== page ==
Id. at 51,164. HHS defines “welfare dependency” as receiving “more than half of  total family income in one year” from public benefits, while the IRS defines a “qualifying dependent relative” as someone who receives “more than half of his or her total support” from another person. Id. HHS has said it is “unable to conceive of a situation where an individual . . . could support himself or his family solely on non-cash benefits so as to be primarily dependent on the government.” Inadmissibility and Deportability on Public Charge Grounds, 64 Fed. Reg. 28,676, 28,686 (proposed May 26, 1999) (Letter to INS Commissioner Doris Meissner from HHS Deputy Secretary Kevin Thurm, dated March 25, 1999).
 Although beyond the scope of this article, this author believes the six statutory factors are antiquated, inherently discriminatory, and themselves deserving of repeal.
 Inadmissibility on Public Charge Grounds, 83 Fed. Reg. at 51,174.
 Id. at 51,163.
 Jeanne Batalova, Michael Fix, & Mark Greenberg, Migration Policy Institute, Chilling Effects: The Expected Public Charge Rule and Its Impact on Legal Immigrant Families’ Public Benefit Use 18 (2018). Public benefits here include cash assistance (including Temporary Assistance for Needy Families and general assistance), Supplemental Security Income, Supplemental Nutrition Assistance Program, or Medicaid and Children’s Health Insurance Program. Id.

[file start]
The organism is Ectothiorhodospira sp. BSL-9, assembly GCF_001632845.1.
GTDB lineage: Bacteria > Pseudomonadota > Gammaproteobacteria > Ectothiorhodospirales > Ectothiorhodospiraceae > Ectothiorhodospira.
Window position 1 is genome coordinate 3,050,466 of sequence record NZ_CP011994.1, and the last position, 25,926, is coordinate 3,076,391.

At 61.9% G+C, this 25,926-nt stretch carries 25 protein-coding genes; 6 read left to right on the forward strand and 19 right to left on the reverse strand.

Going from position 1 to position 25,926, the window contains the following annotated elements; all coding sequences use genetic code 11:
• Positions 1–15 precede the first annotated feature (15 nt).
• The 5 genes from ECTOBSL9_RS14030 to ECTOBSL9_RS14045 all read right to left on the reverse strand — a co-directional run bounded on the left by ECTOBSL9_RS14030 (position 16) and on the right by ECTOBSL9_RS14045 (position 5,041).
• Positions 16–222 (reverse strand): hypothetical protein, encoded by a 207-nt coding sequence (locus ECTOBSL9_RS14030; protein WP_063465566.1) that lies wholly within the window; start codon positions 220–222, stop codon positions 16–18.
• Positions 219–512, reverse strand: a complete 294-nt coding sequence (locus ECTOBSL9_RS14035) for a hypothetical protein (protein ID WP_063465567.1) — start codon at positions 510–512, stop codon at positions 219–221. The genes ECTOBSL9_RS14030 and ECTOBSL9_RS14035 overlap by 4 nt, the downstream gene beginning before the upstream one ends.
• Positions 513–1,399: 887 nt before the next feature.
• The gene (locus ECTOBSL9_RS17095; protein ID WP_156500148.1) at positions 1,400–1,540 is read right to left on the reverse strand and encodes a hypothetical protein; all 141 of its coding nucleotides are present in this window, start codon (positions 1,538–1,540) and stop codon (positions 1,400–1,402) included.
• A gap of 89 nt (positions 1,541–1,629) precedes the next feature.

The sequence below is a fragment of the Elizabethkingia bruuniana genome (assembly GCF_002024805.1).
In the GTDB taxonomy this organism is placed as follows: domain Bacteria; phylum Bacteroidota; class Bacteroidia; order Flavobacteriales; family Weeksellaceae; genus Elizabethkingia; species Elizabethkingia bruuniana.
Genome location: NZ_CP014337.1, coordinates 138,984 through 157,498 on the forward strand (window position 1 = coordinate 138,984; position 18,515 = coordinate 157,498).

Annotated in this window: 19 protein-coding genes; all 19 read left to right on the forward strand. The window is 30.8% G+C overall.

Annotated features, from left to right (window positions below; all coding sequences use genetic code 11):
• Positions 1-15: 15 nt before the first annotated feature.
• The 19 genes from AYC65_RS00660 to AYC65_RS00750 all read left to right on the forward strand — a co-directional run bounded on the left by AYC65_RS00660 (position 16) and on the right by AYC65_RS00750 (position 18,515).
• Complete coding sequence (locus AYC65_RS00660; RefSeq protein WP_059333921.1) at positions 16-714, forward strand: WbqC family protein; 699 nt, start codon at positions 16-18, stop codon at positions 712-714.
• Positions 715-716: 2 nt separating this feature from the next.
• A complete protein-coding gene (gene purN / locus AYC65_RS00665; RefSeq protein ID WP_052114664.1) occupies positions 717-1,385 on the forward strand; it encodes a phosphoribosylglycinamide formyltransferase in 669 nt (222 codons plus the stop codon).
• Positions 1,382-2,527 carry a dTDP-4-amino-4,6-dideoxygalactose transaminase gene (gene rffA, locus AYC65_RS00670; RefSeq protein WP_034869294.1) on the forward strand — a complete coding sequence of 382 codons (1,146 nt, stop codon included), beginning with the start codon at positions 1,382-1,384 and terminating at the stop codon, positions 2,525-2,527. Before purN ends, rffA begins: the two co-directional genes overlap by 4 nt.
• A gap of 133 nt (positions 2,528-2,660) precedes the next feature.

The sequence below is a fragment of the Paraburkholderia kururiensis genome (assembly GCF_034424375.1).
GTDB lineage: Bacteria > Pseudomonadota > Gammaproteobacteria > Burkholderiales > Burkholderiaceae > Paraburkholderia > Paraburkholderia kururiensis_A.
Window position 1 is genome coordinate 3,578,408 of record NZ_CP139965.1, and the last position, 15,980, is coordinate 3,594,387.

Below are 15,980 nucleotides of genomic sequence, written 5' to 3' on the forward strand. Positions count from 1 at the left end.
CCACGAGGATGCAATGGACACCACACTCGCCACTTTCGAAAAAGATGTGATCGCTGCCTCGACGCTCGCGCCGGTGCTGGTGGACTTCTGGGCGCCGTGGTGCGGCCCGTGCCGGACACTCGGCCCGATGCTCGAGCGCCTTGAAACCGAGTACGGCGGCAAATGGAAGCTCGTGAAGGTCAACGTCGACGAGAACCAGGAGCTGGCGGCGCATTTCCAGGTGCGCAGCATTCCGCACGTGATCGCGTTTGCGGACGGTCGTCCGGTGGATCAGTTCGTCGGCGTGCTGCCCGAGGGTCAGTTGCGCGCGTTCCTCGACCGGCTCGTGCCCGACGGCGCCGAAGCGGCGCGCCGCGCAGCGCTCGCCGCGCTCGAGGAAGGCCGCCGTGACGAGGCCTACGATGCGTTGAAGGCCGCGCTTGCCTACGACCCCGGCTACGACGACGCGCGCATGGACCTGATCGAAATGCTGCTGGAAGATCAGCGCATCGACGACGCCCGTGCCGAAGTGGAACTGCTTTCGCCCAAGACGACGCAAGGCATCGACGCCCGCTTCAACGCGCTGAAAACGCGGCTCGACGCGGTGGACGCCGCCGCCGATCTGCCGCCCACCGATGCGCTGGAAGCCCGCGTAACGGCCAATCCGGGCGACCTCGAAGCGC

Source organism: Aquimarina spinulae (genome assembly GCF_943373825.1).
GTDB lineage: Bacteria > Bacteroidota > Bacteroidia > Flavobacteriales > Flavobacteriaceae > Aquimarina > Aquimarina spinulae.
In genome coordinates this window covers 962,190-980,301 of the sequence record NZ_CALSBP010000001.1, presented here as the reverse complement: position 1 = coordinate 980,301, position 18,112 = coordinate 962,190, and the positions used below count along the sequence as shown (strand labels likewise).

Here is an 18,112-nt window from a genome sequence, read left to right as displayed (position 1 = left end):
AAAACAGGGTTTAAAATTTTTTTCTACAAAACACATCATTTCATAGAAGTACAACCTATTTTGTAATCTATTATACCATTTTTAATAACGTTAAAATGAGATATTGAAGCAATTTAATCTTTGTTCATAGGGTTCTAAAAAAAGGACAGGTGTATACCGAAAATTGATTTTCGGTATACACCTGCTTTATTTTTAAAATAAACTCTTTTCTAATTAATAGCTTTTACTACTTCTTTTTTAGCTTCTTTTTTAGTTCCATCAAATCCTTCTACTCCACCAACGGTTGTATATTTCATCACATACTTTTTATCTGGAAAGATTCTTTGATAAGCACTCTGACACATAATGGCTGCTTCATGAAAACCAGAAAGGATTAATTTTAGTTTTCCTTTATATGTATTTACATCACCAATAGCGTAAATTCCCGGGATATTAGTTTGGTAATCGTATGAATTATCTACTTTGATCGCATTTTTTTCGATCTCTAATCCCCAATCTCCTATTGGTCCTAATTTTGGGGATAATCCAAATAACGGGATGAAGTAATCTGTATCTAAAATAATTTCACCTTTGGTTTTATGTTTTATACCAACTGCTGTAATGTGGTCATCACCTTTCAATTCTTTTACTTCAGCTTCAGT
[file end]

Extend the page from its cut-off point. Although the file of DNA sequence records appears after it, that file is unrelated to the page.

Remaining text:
Id. at 19.
 Id. at 22.
 Id. at 23.
 Id. at 14, 23.
 Henry J Kaiser Family Foundation, Proposed Changes to “Public Charge” Policies for Immigrants: Implications for Health Coverage 4 (Sept. 2018).
 Krista M. Perreira, Hirokazu Yoshikawa & Jonathan Oberlander, A New Threat to Immigrants’ Heath – The Public-Charge Rule, 10 New Eng. J. Med. 901, 903 (2018).
 “The Special Supplemental Nutrition Program for Women, Infants, and Children (WIC) provides Federal grants to States for supplemental foods, health care referrals, and nutrition education for low-income pregnant, breastfeeding, and non-breastfeeding postpartum women, and to infants and children up to age five who are found to be at nutritional risk.” U.S. Dept. Agric., Women, Infants, and Children (WIC), https://www.fns.usda.gov/wic/women-infants-and-children-wic (last updated Oct. 17, 2018).
 Helena Bottemiller Evich, Immigrants, Fearing Trump Crackdown, Drop Out of Nutrition Programs, Politico, Sept. 3, 2018, https://www.politico.com/story/2018/09/03/immigrants-nutrition-food-trump-crackdown-806292.
 Perreira, supra note 61, at 902–03.